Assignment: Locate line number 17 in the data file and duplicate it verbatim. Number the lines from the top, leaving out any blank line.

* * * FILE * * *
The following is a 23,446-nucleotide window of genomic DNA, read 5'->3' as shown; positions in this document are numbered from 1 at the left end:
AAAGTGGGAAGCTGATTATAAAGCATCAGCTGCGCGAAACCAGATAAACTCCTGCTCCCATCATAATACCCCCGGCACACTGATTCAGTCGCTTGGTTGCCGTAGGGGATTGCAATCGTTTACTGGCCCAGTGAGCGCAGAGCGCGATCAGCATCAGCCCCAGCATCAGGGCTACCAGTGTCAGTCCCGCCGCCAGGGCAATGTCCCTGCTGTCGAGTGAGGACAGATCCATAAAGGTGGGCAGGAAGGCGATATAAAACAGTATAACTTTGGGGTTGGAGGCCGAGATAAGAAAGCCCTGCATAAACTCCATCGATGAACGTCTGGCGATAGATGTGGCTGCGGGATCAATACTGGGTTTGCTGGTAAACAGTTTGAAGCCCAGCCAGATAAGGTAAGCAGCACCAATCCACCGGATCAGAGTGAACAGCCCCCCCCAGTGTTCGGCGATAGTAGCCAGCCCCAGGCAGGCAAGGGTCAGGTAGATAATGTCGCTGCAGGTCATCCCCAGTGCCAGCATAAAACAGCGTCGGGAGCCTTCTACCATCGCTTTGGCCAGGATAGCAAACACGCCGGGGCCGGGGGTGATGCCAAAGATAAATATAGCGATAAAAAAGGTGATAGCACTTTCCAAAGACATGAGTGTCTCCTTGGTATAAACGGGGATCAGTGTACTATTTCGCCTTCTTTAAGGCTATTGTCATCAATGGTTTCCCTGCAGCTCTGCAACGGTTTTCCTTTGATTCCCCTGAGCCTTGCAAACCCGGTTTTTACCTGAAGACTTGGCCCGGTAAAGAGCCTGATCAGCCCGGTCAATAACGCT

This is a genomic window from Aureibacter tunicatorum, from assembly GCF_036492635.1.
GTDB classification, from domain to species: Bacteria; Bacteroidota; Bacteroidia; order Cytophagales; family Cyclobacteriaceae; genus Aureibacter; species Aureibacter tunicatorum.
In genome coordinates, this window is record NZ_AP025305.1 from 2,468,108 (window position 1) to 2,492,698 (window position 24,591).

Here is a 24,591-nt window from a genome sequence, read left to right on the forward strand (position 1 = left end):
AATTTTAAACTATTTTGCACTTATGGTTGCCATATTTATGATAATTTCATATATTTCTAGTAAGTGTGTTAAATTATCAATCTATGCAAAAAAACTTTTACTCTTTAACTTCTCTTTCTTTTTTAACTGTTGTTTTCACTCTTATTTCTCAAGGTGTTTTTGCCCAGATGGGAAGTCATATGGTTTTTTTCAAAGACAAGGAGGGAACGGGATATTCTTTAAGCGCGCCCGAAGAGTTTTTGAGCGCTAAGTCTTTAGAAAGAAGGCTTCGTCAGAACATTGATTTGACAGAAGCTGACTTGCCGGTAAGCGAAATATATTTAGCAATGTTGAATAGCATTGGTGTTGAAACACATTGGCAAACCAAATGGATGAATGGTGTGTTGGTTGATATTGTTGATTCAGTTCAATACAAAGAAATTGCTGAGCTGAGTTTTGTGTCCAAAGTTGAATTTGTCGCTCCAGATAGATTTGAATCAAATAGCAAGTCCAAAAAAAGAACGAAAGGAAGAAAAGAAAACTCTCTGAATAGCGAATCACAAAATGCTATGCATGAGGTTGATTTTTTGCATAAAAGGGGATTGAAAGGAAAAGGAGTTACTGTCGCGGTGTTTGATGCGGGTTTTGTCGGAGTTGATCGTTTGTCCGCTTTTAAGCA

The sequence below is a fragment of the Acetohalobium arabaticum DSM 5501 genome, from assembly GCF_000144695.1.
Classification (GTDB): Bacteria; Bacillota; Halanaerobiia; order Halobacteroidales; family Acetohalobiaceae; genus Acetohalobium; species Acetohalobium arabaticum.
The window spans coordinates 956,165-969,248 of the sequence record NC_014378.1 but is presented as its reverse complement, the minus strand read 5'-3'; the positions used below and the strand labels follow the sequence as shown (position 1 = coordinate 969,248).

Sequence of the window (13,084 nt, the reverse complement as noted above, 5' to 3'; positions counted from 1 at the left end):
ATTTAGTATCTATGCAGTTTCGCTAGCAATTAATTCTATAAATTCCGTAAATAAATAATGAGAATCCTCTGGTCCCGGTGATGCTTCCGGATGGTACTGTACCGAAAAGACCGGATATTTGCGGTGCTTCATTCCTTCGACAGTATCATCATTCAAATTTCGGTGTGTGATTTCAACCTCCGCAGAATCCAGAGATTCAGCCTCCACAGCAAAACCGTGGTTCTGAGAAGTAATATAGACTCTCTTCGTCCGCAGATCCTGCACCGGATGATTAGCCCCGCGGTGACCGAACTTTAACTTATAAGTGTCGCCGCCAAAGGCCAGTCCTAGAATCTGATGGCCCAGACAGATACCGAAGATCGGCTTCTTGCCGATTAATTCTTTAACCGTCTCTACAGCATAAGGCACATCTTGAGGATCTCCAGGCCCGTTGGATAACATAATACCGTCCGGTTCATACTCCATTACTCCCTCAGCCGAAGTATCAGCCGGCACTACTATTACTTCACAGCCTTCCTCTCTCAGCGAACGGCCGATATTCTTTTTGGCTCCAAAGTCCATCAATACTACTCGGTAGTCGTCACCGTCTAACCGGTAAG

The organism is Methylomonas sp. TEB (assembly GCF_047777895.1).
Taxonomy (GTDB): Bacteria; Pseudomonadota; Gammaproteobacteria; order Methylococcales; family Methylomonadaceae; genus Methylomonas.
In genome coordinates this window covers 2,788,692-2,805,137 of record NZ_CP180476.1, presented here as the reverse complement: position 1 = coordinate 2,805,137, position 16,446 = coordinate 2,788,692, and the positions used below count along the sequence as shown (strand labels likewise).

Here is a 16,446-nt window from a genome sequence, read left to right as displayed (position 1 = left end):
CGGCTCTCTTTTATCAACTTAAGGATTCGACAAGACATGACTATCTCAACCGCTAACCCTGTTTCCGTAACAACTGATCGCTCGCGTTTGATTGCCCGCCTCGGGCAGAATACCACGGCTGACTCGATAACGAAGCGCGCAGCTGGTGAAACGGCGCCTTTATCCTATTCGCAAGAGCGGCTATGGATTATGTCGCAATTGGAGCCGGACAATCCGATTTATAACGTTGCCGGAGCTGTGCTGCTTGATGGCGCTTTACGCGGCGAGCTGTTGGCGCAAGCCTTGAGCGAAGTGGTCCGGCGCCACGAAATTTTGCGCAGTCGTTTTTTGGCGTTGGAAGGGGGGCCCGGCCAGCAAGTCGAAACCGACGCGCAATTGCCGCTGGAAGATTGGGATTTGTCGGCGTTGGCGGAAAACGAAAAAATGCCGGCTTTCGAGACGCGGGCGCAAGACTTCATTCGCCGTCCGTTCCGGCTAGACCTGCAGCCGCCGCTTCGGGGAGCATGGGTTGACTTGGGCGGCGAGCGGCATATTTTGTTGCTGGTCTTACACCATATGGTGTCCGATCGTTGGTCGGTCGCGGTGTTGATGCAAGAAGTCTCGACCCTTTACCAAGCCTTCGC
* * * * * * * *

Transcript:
CGGCTCTCTTTTATCAACTTAAGGATTCGACAAGACATGACTATCTCAACCGCTAACCCTGTTTCCGTAACAACTGATCGCTCGCGTTTGATTGCCCGCCTCGGGCAGAATACCACGGCTGACTCGATAACGAAGCGCGCAGCTGGTGAAACGGCGCCTTTATCCTATTCGCAAGAGCGGCTATGGATTATGTCGCAATTGGAGCCGGACAATCCGATTTATAACGTTGCCGGAGCTGTGCTGCTTGATGGCGCTTTACGCGGCGAGCTGTTGGCGCAAGCCTTGAGCGAAGTGGTCCGGCGCCACGAAATTTTGCGCAGTCGTTTTTTGGCGTTGGAAGGGGGGCCCGGCCAGCAAGTCGAAACCGACGCGCAATTGCCGCTGGAAGATTGGGATTTGTCGGCGTTGGCGGAAAACGAAAAAATGCCGGCTTTCGAGACGCGGGCGCAAGACTTCATTCGCCGTCCGTTCCGGCTAGACCTGCAGCCGCCGCTTCGGGGAGCATGGGTTGACTTGGGCGGCGAGCGGCATATTTTGTTGCTGGTCTTACACCATATGGTGTCCGATCGTTGGTCGGTCGCGGTGTTGATGCAAGAAGTCTCGACCCTTTACCAAGCCTTCGC